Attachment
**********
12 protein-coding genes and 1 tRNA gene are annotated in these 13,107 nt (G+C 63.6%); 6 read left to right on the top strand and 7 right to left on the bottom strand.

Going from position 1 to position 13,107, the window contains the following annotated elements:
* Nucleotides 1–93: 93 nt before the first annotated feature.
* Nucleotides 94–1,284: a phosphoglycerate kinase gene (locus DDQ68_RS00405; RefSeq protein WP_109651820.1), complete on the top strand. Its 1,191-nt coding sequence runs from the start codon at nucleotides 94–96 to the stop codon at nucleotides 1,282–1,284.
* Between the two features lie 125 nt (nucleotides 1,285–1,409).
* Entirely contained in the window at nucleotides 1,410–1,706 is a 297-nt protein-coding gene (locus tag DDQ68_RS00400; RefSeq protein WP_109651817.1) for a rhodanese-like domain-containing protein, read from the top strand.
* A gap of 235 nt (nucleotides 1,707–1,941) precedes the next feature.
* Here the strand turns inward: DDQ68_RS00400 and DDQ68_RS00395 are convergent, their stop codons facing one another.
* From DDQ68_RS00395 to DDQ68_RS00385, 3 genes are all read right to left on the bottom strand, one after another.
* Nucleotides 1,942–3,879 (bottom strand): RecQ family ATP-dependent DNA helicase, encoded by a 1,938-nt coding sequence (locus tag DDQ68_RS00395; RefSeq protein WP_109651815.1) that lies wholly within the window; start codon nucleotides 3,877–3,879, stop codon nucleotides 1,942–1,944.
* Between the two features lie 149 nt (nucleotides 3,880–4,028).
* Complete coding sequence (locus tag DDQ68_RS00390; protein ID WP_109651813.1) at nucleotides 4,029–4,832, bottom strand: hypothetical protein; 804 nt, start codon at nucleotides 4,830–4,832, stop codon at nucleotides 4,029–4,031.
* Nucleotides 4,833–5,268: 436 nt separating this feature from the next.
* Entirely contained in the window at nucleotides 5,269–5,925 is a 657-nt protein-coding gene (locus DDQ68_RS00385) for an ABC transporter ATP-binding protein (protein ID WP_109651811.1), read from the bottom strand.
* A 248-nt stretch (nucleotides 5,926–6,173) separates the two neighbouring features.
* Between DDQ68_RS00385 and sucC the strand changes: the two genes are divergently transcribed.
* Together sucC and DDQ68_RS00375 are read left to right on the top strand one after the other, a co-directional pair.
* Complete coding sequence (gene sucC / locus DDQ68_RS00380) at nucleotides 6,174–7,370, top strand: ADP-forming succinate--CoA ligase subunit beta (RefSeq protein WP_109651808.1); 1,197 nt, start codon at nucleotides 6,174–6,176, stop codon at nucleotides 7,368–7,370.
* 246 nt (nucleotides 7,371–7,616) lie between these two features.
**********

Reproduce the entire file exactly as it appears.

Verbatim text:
12 protein-coding genes and 1 tRNA gene are annotated in these 13,107 nt (G+C 63.6%); 6 read left to right on the top strand and 7 right to left on the bottom strand.

Going from position 1 to position 13,107, the window contains the following annotated elements:
* Nucleotides 1–93: 93 nt before the first annotated feature.
* Nucleotides 94–1,284: a phosphoglycerate kinase gene (locus DDQ68_RS00405; RefSeq protein WP_109651820.1), complete on the top strand. Its 1,191-nt coding sequence runs from the start codon at nucleotides 94–96 to the stop codon at nucleotides 1,282–1,284.
* Between the two features lie 125 nt (nucleotides 1,285–1,409).
* Entirely contained in the window at nucleotides 1,410–1,706 is a 297-nt protein-coding gene (locus tag DDQ68_RS00400; RefSeq protein WP_109651817.1) for a rhodanese-like domain-containing protein, read from the top strand.
* A gap of 235 nt (nucleotides 1,707–1,941) precedes the next feature.
* Here the strand turns inward: DDQ68_RS00400 and DDQ68_RS00395 are convergent, their stop codons facing one another.
* From DDQ68_RS00395 to DDQ68_RS00385, 3 genes are all read right to left on the bottom strand, one after another.
* Nucleotides 1,942–3,879 (bottom strand): RecQ family ATP-dependent DNA helicase, encoded by a 1,938-nt coding sequence (locus tag DDQ68_RS00395; RefSeq protein WP_109651815.1) that lies wholly within the window; start codon nucleotides 3,877–3,879, stop codon nucleotides 1,942–1,944.
* Between the two features lie 149 nt (nucleotides 3,880–4,028).
* Complete coding sequence (locus tag DDQ68_RS00390; protein ID WP_109651813.1) at nucleotides 4,029–4,832, bottom strand: hypothetical protein; 804 nt, start codon at nucleotides 4,830–4,832, stop codon at nucleotides 4,029–4,031.
* Nucleotides 4,833–5,268: 436 nt separating this feature from the next.
* Entirely contained in the window at nucleotides 5,269–5,925 is a 657-nt protein-coding gene (locus DDQ68_RS00385) for an ABC transporter ATP-binding protein (protein ID WP_109651811.1), read from the bottom strand.
* A 248-nt stretch (nucleotides 5,926–6,173) separates the two neighbouring features.
* Between DDQ68_RS00385 and sucC the strand changes: the two genes are divergently transcribed.
* Together sucC and DDQ68_RS00375 are read left to right on the top strand one after the other, a co-directional pair.
* Complete coding sequence (gene sucC / locus DDQ68_RS00380) at nucleotides 6,174–7,370, top strand: ADP-forming succinate--CoA ligase subunit beta (RefSeq protein WP_109651808.1); 1,197 nt, start codon at nucleotides 6,174–6,176, stop codon at nucleotides 7,368–7,370.
* 246 nt (nucleotides 7,371–7,616) lie between these two features.